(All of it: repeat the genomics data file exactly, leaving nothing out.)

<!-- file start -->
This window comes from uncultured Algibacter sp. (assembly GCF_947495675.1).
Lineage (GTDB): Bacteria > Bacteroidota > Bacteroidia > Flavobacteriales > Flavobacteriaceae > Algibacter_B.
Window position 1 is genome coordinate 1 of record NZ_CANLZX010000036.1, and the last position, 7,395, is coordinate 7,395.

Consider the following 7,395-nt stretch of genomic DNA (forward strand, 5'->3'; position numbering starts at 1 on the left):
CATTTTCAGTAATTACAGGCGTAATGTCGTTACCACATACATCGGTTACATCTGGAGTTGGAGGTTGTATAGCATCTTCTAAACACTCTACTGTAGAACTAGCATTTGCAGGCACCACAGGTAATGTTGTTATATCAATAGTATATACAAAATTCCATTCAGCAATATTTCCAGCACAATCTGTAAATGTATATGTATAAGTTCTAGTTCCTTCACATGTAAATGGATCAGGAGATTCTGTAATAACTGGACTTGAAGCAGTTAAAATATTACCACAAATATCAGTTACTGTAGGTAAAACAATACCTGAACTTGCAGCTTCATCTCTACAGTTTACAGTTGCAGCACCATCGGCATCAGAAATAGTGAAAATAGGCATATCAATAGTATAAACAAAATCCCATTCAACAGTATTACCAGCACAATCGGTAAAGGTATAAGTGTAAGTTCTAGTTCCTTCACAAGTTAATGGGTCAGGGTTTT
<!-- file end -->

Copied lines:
This window comes from uncultured Algibacter sp. (assembly GCF_947495675.1).
Lineage (GTDB): Bacteria > Bacteroidota > Bacteroidia > Flavobacteriales > Flavobacteriaceae > Algibacter_B.
Window position 1 is genome coordinate 1 of record NZ_CANLZX010000036.1, and the last position, 7,395, is coordinate 7,395.

Consider the following 7,395-nt stretch of genomic DNA (forward strand, 5'->3'; position numbering starts at 1 on the left):
CATTTTCAGTAATTACAGGCGTAATGTCGTTACCACATACATCGGTTACATCTGGAGTTGGAGGTTGTATAGCATCTTCTAAACACTCTACTGTAGAACTAGCATTTGCAGGCACCACAGGTAATGTTGTTATATCAATAGTATATACAAAATTCCATTCAGCAATATTTCCAGCACAATCTGTAAATGTATATGTATAAGTTCTAGTTCCTTCACATGTAAATGGATCAGGAGATTCTGTAATAACTGGACTTGAAGCAGTTAAAATATTACCACAAATATCAGTTACTGTAGGTAAAACAATACCTGAACTTGCAGCTTCATCTCTACAGTTTACAGTTGCAGCACCATCGGCATCAGAAATAGTGAAAATAGGCATATCAATAGTATAAACAAAATCCCATTCAACAGTATTACCAGCACAATCGGTAAAGGTATAAGTGTAAGTTCTAGTTCCTTCACAAGTTAATGGGTCAGGGTTTT